As technology is advancing, we’re seeing smarter devices being developed to make our lives more streamlined and efficient. Whether it’s your laptop, mobile phone, TV, even cars are now designed to be self-run. However, with technology comes hackers and it’s now been discovered that your skateboard ride to work can be sabotaged if you ride an electric skateboard. Not to freak anybody out, but it’s something we feel everybody should be aware of.

When two security experts discovered a massive flaw in electric skateboard technology, it opened the door to hackers making it an unsafe ride for these types of commuters. The potential for this problem first occurred to Richo Healey, who works on security for payments company Stripe, when he was riding his electric skateboard.

Healey’s board suddenly stopped working when he reached an intersection, ceasing to receive orders from his remote control. As it turns out, the high volume of Bluetooth traffic surrounding the intersection interfered with his remote’s connection to his board.broken skatebaord

Recognizing this defect, Healey figured it would be easy to hack a Bluetooth-enabled electric skateboard. He teamed up with Mike Ryan, who works on security for eBay, to develop an exploit which they’ve called FacePlant. They describe FacePlant as “a synthetic version of the same [radio frequency] noise” that Healey experienced at the intersection.

The exploit allows the researchers to gain complete control over someone’s electric skateboard, letting them either stop the board completely or send it in reverse at full speed. In either scenario, the rider is put at a risk of being physically harmed.

Many electric skateboards, such as the Altered Phantom, operate off of commands transmitted to them wirelessly (and unencrypted) by a Bluetooth remote control held by the rider. The skater controls the acceleration and braking of the board with this remote.By disrupting the Bluetooth connection, the hack, allows hackers to take control of someone else’s electric skateboard and do anything from overriding the speed limits set on the board to stop the board completely.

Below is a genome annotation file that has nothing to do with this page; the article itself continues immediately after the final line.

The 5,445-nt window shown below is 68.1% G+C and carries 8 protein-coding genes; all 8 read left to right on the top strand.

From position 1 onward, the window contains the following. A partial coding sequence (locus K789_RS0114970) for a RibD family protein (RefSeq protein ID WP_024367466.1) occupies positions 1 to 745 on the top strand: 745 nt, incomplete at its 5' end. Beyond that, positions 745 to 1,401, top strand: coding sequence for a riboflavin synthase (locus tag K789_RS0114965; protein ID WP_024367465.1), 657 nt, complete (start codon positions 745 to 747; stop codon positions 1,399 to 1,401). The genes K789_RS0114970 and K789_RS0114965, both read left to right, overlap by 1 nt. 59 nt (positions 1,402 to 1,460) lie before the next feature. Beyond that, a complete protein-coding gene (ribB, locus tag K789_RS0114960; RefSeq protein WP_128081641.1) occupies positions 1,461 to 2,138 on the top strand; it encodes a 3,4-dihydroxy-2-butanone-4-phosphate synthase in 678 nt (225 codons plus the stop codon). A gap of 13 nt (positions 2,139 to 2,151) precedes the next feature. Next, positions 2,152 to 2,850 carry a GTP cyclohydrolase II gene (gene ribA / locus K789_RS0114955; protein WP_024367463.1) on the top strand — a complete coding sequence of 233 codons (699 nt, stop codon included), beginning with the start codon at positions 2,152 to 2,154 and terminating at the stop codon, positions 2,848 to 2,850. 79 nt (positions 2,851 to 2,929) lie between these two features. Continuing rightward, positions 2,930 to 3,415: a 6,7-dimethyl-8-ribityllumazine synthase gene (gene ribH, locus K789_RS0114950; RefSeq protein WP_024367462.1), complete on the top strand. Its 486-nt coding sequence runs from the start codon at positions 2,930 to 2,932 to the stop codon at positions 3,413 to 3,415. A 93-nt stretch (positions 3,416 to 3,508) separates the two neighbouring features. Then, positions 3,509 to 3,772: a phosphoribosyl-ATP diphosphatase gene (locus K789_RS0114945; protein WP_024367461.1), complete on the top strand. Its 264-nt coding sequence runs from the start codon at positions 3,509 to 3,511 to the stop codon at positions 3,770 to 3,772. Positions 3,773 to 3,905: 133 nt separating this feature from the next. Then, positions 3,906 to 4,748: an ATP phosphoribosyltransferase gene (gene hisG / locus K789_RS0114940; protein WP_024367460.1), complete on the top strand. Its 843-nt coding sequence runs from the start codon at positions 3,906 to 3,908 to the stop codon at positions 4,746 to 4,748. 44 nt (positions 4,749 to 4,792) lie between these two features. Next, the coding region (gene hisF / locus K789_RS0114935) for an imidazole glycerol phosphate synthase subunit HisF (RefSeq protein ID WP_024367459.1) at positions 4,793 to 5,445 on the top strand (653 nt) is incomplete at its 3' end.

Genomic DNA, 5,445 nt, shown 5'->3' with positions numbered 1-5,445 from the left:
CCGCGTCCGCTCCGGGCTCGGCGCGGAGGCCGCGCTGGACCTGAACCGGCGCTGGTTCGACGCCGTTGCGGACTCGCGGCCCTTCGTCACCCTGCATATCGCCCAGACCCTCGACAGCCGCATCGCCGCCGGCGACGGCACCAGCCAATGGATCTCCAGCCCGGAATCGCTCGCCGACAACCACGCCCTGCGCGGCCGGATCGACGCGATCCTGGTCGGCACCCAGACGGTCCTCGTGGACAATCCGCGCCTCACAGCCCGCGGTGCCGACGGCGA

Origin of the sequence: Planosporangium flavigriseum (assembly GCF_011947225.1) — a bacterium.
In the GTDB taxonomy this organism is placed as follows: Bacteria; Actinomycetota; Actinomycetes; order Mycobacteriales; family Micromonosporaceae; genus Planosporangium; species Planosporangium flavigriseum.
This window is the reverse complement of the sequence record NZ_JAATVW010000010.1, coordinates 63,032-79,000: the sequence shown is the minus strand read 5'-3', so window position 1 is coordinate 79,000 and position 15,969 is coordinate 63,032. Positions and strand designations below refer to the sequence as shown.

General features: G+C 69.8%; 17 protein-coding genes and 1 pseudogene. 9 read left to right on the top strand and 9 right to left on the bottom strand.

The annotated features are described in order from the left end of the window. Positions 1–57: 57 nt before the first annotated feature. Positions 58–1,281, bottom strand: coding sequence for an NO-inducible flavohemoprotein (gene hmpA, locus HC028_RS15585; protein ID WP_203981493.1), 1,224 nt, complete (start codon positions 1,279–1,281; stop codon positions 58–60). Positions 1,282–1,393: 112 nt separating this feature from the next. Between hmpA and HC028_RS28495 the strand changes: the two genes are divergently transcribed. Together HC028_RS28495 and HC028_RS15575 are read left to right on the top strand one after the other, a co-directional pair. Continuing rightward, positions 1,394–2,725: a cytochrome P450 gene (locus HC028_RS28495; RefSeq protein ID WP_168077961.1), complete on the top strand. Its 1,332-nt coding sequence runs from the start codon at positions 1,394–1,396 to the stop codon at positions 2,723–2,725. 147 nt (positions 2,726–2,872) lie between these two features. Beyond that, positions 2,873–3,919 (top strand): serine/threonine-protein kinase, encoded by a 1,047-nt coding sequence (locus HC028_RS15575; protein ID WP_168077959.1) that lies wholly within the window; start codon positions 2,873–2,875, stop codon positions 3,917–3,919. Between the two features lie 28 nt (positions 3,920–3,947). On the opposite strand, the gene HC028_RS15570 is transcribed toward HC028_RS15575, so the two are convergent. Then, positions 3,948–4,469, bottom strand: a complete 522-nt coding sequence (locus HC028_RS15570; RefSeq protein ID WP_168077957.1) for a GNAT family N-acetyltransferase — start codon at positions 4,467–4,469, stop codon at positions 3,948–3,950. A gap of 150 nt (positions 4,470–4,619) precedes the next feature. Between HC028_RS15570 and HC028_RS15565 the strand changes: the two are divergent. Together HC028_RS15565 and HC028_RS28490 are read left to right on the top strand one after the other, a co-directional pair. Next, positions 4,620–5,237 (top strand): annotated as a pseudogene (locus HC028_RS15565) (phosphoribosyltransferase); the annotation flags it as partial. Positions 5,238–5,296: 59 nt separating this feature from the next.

Healey and fellow hacker Mike Ryan went to work testing the Bluetooth security of a Boosted Board as well as of an electric skateboard from Australian manufacturer Revo and one from the Chinese manufacturer E-Go.They found flaws in the security of all three boards. But ultimately, they aren’t hoping to cause transit pandemonium with their hack; rather, they are hoping to force electronic-skateboard manufacturers to make their devices safer.“The point of the research is to remind vendors that they do have a burden to users to make safe products,” Healey said.Bluetooth

Healy and Ryan tell Wired that the board slows briefly before it begins to roll backward, so if you’re alert enough, you can prepare yourself. But if not, you’ll likely end up eating asphalt. They presented their findings at the Def Con, an annual Las Vegas hacker conference.

Here’s How the Face Plant Hack Works

According to the exclusive interview that the boys did on Wired, the Boosted Board works with an app, which controls two 1,000-watt electric motors. There is a small handheld remote, which the rider uses to adjust speed using Bluetooth Low Energy wireless technology, and a battery that allows the board to operate for about six miles on a single charge. A “dead man’s switch,” which the rider holds down to stay in motion, cuts the motor if the rider releases the switch.

Because the Bluetooth communication is not encrypted or authenticated, a nearby attacker can easily insert himself between the remote and the app, forcing the board to connect to his laptop. Once he achieves this, he can stop the skateboard abruptly, ejecting the rider, send a malicious exploit that causes the wheels to suddenly alter direction and go in reverse at top speed, or disable the brakes. An attacker can also simply jam the communication between the remote and the board while a driver is on a steep hill, causing the brakes to disengage.

Final Thoughts

Obviously, the dangers of somebody hacking your board can be a little scary. Even if you’re riding at 20 miles an hour, a sudden stop can cause havoc for you and the surrounding traffic around you. Does this mean we should burn every electric skateboard in the market? Of course not, but it’s good to be aware of these occurrences happening. We recommend doing your research before purchasing your next electric skateboard, and you should be okay.


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